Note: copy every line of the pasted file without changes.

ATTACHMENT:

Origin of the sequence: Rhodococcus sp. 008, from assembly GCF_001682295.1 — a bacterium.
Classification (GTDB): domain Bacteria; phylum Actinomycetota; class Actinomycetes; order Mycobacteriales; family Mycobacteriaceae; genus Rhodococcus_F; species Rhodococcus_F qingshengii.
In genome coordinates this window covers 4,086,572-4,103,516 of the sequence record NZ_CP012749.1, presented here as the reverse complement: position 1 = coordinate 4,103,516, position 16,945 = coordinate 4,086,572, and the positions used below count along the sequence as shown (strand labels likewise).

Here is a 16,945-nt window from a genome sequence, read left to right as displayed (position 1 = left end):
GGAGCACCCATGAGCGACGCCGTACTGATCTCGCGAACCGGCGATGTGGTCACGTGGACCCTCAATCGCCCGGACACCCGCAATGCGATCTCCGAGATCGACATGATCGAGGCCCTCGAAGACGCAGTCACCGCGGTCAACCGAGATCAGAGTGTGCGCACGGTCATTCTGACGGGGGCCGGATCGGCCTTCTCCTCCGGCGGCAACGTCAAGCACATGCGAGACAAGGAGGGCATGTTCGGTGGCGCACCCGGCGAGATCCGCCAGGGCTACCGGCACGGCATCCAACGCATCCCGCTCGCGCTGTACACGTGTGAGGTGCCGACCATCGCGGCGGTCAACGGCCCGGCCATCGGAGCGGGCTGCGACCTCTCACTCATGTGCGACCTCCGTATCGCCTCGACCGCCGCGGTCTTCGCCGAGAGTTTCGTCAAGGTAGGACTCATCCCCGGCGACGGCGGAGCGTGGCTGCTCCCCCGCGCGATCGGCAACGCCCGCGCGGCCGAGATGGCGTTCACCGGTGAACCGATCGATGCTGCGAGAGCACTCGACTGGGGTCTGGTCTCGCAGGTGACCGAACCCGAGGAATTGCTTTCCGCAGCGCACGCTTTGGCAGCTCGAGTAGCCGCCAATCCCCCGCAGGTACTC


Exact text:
Origin of the sequence: Rhodococcus sp. 008, from assembly GCF_001682295.1 — a bacterium.
Classification (GTDB): domain Bacteria; phylum Actinomycetota; class Actinomycetes; order Mycobacteriales; family Mycobacteriaceae; genus Rhodococcus_F; species Rhodococcus_F qingshengii.
In genome coordinates this window covers 4,086,572-4,103,516 of the sequence record NZ_CP012749.1, presented here as the reverse complement: position 1 = coordinate 4,103,516, position 16,945 = coordinate 4,086,572, and the positions used below count along the sequence as shown (strand labels likewise).

Here is a 16,945-nt window from a genome sequence, read left to right as displayed (position 1 = left end):
GGAGCACCCATGAGCGACGCCGTACTGATCTCGCGAACCGGCGATGTGGTCACGTGGACCCTCAATCGCCCGGACACCCGCAATGCGATCTCCGAGATCGACATGATCGAGGCCCTCGAAGACGCAGTCACCGCGGTCAACCGAGATCAGAGTGTGCGCACGGTCATTCTGACGGGGGCCGGATCGGCCTTCTCCTCCGGCGGCAACGTCAAGCACATGCGAGACAAGGAGGGCATGTTCGGTGGCGCACCCGGCGAGATCCGCCAGGGCTACCGGCACGGCATCCAACGCATCCCGCTCGCGCTGTACACGTGTGAGGTGCCGACCATCGCGGCGGTCAACGGCCCGGCCATCGGAGCGGGCTGCGACCTCTCACTCATGTGCGACCTCCGTATCGCCTCGACCGCCGCGGTCTTCGCCGAGAGTTTCGTCAAGGTAGGACTCATCCCCGGCGACGGCGGAGCGTGGCTGCTCCCCCGCGCGATCGGCAACGCCCGCGCGGCCGAGATGGCGTTCACCGGTGAACCGATCGATGCTGCGAGAGCACTCGACTGGGGTCTGGTCTCGCAGGTGACCGAACCCGAGGAATTGCTTTCCGCAGCGCACGCTTTGGCAGCTCGAGTAGCCGCCAATCCCCCGCAGGTACTC